Russia Plans "Patriotic" Cinema Chain

Associated Press

It is expected to challenge Hollywood's hold on the country's distribution networks.

A Russian movie company has announced plans to set up a chain of "patriotic" cinemas in small cities to challenge Hollywood's hold on the country's distribution networks.

Teterin Film, run by producer Oleg Teterin, says in the coming year it plans to build more than 100 theaters in cities with a population of under 140,000 that will focus on Russian films, screening no Hollywood fare.

"We are creating a theater chain with a national patriotic idea and restrictions on Western movies," the company says. "Apart from Russian films, we'll offer our viewers high-quality European, Asian and Latin American cinema, as well as independent US films, but the priority will be certainly given to top-quality Russian cinema."

The company also said that theater bars will be selling food and drinks under Russian brands.

Teterin Film, which has recently been involved in several local big-budget productions, including Viy, Russia's top grossing local film of 2014, says it is convinced distributors will back the the project.

"We don't need to sign any agreements," Teterin told The Hollywood Reporter. "If our theaters are in line with international standards, all distributors will give us their films as it will be in their best interests."

Teterin Film also surprised the market by announcing that tickets in the new theaters will cost as low as 100 rubles ($1.58), compared with the average price of 242.7 rubles ($3.8) in 2014. According to Teterin, the company will be able to achieve that thanks to the cinema chain's business model.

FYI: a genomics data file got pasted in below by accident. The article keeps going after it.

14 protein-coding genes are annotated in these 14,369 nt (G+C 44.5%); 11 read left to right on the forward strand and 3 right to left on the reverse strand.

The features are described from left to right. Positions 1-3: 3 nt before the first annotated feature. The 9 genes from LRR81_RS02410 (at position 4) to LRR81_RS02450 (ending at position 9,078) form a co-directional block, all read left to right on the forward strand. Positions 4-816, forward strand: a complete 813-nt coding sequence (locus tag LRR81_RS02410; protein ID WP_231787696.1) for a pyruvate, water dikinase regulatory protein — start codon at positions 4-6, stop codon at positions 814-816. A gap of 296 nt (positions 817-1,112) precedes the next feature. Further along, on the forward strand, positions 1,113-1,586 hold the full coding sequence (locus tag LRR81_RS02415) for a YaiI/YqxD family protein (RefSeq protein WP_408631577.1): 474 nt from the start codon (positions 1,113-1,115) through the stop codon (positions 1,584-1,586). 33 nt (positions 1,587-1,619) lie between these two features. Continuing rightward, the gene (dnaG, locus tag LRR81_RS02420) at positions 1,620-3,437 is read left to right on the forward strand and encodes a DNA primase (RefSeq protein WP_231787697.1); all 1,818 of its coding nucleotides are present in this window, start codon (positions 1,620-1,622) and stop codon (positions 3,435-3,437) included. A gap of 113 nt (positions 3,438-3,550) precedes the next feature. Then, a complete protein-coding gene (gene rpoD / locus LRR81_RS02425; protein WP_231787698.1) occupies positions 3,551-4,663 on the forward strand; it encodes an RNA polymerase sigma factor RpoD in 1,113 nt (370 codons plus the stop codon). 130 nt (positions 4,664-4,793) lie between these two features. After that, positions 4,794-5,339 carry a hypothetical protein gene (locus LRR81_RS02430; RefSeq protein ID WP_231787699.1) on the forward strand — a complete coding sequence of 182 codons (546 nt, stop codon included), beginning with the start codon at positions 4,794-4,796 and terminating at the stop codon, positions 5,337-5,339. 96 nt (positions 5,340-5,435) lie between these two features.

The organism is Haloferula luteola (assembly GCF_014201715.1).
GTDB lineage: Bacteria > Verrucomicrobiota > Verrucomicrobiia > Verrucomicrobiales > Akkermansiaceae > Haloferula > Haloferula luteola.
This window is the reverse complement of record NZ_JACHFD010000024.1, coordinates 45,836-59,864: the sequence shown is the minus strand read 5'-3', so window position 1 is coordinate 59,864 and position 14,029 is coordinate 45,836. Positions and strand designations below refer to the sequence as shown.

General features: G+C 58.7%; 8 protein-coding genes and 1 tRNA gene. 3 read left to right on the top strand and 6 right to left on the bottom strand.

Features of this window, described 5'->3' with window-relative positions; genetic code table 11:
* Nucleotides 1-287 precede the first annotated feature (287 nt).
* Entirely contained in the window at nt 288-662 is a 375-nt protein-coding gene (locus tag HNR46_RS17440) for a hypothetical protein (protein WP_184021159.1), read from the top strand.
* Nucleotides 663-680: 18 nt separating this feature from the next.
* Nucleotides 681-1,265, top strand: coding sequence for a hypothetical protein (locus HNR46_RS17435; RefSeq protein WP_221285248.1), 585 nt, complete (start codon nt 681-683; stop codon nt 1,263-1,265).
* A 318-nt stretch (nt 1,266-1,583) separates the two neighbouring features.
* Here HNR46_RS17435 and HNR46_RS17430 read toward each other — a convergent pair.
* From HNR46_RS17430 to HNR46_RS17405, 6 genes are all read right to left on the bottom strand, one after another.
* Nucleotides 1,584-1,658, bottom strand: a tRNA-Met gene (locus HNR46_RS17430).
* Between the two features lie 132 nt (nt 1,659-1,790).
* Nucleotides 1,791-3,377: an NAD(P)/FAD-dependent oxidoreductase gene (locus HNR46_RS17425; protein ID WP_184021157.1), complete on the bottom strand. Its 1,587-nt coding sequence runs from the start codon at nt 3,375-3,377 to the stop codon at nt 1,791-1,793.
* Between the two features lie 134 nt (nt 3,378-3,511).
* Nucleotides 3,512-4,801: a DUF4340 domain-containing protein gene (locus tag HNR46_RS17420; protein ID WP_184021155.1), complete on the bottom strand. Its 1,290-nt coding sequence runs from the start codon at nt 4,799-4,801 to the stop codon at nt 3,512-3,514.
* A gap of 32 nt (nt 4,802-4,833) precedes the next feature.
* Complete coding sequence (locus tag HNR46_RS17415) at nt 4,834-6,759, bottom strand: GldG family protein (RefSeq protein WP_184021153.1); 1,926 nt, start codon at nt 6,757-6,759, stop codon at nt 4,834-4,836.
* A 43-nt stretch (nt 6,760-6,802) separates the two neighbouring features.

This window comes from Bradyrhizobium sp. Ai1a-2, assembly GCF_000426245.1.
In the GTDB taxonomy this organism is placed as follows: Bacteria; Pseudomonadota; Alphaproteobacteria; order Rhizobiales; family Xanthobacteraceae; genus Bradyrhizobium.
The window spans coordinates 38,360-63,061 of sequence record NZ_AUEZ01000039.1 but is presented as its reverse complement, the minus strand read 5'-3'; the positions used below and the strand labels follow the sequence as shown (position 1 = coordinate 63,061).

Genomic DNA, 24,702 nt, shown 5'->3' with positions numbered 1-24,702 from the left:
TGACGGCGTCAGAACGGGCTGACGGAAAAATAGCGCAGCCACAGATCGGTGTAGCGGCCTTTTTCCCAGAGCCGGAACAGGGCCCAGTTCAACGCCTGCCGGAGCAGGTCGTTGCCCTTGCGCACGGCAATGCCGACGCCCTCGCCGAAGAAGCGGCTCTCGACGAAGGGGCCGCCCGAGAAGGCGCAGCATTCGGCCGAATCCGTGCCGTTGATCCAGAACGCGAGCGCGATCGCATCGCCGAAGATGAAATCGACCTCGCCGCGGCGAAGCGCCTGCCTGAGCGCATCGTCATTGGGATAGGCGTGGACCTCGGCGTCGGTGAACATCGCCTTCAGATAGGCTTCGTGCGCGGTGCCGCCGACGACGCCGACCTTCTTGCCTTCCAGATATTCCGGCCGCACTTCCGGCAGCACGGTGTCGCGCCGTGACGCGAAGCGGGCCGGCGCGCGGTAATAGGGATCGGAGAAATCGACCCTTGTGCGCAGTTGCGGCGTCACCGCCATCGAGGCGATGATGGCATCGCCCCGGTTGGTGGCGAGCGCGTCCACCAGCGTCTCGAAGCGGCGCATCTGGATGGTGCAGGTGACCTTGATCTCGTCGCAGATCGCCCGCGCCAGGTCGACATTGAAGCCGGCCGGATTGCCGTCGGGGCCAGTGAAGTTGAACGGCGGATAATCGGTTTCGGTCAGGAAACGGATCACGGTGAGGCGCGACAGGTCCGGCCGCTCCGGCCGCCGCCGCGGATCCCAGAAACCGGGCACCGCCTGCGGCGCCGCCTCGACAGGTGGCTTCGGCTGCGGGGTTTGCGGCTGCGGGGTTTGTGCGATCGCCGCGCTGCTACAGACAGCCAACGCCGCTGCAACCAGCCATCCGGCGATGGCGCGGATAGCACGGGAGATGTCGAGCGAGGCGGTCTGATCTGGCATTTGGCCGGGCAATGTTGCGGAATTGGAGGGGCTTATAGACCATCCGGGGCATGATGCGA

"We will be able to keep the price that low thanks to saving on construction as we have a unique patented construction technology solution," he said.

This is already the third "patriotic" project revealed in Russia in recent months, riding the wave of nationalism against the backdrop of worsening relations with the West.

Earlier this year, Oscar-winning director Nikita Mikhalkov and his brother Andrei Konchalovsky came up with a proposal for a nationalist restaurant chain and called on the government to support it. The government backed away from providing any cash but promised "administrative support."

Two weeks ago, Kremlin-loyal entrepreneur Vladimir Kiselyov announced a project for a "patriotic" media group that would include several TV and FM radio stations and promote Russian artists as opposed to those from the West.

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